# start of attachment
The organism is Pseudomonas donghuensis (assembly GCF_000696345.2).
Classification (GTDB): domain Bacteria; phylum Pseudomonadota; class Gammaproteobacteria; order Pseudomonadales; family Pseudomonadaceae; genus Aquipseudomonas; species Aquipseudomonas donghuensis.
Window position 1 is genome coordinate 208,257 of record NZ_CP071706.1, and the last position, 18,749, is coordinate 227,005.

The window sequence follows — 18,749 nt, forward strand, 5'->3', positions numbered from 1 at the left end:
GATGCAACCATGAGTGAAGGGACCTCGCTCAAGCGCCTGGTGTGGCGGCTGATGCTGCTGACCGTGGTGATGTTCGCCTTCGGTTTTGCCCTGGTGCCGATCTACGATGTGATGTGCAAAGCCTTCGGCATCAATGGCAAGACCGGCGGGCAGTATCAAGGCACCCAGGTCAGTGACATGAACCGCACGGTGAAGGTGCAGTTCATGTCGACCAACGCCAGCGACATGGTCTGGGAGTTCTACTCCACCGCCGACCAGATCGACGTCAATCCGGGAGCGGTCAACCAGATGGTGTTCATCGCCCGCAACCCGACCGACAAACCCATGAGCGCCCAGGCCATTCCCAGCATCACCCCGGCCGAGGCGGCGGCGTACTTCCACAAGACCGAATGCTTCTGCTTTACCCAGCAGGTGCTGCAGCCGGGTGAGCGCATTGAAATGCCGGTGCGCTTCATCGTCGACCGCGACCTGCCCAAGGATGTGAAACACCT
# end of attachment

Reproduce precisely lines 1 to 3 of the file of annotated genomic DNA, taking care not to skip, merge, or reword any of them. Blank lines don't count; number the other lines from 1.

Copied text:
The organism is Pseudomonas donghuensis (assembly GCF_000696345.2).
Classification (GTDB): domain Bacteria; phylum Pseudomonadota; class Gammaproteobacteria; order Pseudomonadales; family Pseudomonadaceae; genus Aquipseudomonas; species Aquipseudomonas donghuensis.
Window position 1 is genome coordinate 208,257 of record NZ_CP071706.1, and the last position, 18,749, is coordinate 227,005.